This chapter provides a critical analysis of ‘machine learning’ in education, and its relationship to the discourses of technological unemployment. The promotion of machine learning in education is shown to tend towards a narrative of ‘disruption’; framed as an essential future skill, and accompanied by a prominent public discourse of imminent job replacement, clearly directed towards ‘professional’ and ‘creative’ occupations. These claims are questioned through identifying a distinction between ‘automation’ and ‘autonomy’ in machine learning. Further, educational responses to the discourse of machine learning are examined, suggesting a concerted attempt to re-centre the human being as the authentic site of agency in an era of ‘intelligent machines’. However, this is shown to tend towards a powerful rationale for casting the learner as a ‘creative, problem-solving entrepreneur’, versed in the skills of ‘computational thinking’ that categorise the world into discrete ‘problems’ and ‘solutions’, and aligned with a marketised model of education. The chapter concludes by suggesting that such a framing of the learner should be balanced with notions of critical thinking and citizenship, that provide the capacity to understand, and engage with, the broader social and political conditions within which technologies such as machine learning are developed.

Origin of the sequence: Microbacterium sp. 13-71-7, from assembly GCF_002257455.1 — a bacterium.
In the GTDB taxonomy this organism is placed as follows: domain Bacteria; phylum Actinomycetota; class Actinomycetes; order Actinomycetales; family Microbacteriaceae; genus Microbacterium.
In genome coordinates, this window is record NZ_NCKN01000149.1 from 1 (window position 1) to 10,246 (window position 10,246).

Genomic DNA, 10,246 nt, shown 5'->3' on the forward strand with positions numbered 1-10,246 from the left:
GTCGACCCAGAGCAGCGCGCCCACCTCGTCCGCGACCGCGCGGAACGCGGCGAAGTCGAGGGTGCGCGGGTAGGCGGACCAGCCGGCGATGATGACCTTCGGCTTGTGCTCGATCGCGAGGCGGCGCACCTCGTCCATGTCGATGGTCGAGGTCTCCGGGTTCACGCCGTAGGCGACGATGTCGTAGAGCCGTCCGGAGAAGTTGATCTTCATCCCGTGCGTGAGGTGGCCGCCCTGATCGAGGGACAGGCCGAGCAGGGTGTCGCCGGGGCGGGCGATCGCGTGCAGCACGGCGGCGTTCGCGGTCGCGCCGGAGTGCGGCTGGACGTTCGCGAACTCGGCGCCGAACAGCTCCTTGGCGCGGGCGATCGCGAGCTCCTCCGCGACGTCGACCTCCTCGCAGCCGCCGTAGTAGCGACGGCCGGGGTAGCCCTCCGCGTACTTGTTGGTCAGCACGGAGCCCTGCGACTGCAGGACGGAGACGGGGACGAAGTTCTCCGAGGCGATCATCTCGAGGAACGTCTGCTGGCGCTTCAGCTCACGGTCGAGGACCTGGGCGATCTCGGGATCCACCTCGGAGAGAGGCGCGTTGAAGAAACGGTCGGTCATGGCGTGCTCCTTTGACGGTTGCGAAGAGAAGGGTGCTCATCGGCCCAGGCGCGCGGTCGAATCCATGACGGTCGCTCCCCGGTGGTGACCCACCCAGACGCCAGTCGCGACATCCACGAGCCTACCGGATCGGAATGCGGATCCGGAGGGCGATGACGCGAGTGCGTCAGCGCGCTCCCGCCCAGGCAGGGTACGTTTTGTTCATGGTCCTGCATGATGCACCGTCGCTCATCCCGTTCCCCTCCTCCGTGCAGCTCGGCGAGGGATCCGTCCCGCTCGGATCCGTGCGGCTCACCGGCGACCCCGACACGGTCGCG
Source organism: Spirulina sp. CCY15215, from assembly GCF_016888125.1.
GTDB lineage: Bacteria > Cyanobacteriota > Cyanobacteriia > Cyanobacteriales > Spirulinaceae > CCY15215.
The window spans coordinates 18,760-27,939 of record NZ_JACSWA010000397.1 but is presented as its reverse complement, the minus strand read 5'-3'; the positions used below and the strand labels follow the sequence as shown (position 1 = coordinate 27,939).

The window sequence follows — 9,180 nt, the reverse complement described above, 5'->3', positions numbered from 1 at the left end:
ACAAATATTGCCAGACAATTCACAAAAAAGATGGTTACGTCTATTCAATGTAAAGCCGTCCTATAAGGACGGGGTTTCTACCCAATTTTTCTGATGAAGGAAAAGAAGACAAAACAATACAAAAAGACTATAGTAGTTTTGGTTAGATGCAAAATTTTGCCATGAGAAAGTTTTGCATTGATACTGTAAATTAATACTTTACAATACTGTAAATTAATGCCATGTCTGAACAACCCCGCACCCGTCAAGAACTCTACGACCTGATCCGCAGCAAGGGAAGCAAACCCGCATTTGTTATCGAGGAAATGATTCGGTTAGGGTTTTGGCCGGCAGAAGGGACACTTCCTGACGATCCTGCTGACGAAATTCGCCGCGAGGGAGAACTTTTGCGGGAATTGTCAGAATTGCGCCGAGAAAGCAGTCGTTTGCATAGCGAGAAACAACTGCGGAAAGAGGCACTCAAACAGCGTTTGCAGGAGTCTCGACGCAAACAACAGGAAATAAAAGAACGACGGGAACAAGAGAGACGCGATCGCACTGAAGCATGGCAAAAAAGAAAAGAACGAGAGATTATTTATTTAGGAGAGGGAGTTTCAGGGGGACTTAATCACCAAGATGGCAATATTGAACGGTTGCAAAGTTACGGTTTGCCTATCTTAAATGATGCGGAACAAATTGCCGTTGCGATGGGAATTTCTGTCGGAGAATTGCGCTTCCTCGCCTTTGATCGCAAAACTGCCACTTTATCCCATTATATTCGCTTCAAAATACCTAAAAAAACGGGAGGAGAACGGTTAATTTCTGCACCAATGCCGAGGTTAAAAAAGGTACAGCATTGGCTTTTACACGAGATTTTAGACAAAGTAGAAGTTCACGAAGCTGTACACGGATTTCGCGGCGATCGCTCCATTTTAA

|Title of host publication||Education and Technological Unemployment|
|Editors||Michael A. Peters, Petar Jandrić , Alexander J. Means|
|Number of pages||16|
|Publication status||Published - 30 Apr 2019|